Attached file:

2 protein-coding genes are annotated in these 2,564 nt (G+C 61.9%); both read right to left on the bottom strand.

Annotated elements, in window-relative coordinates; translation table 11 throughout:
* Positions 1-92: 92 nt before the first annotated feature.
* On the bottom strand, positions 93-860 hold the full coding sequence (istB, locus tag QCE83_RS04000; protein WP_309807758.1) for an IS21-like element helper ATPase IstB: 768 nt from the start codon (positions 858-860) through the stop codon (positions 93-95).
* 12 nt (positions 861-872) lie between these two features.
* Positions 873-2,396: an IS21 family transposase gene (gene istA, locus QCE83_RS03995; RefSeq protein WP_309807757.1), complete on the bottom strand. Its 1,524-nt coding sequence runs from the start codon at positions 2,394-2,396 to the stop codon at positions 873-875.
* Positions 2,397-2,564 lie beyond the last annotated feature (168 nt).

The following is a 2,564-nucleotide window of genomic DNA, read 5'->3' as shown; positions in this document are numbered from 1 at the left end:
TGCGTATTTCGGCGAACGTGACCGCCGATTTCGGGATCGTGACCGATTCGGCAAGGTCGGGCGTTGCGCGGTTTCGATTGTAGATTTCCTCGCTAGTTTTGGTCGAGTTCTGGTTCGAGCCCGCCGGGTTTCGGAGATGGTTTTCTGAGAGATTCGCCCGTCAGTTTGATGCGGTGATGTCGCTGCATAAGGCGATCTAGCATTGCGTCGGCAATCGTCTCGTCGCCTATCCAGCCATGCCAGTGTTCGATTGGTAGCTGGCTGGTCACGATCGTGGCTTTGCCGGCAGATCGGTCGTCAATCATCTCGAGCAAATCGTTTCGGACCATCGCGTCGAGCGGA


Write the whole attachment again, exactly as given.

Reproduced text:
2 protein-coding genes are annotated in these 2,564 nt (G+C 61.9%); both read right to left on the bottom strand.

Annotated elements, in window-relative coordinates; translation table 11 throughout:
* Positions 1-92: 92 nt before the first annotated feature.
* On the bottom strand, positions 93-860 hold the full coding sequence (istB, locus tag QCE83_RS04000; protein WP_309807758.1) for an IS21-like element helper ATPase IstB: 768 nt from the start codon (positions 858-860) through the stop codon (positions 93-95).
* 12 nt (positions 861-872) lie between these two features.
* Positions 873-2,396: an IS21 family transposase gene (gene istA, locus QCE83_RS03995; RefSeq protein WP_309807757.1), complete on the bottom strand. Its 1,524-nt coding sequence runs from the start codon at positions 2,394-2,396 to the stop codon at positions 873-875.
* Positions 2,397-2,564 lie beyond the last annotated feature (168 nt).

The following is a 2,564-nucleotide window of genomic DNA, read 5'->3' as shown; positions in this document are numbered from 1 at the left end:
TGCGTATTTCGGCGAACGTGACCGCCGATTTCGGGATCGTGACCGATTCGGCAAGGTCGGGCGTTGCGCGGTTTCGATTGTAGATTTCCTCGCTAGTTTTGGTCGAGTTCTGGTTCGAGCCCGCCGGGTTTCGGAGATGGTTTTCTGAGAGATTCGCCCGTCAGTTTGATGCGGTGATGTCGCTGCATAAGGCGATCTAGCATTGCGTCGGCAATCGTCTCGTCGCCTATCCAGCCATGCCAGTGTTCGATTGGTAGCTGGCTGGTCACGATCGTGGCTTTGCCGGCAGATCGGTCGTCAATCATCTCGAGCAAATCGTTTCGGACCATCGCGTCGAGCGGA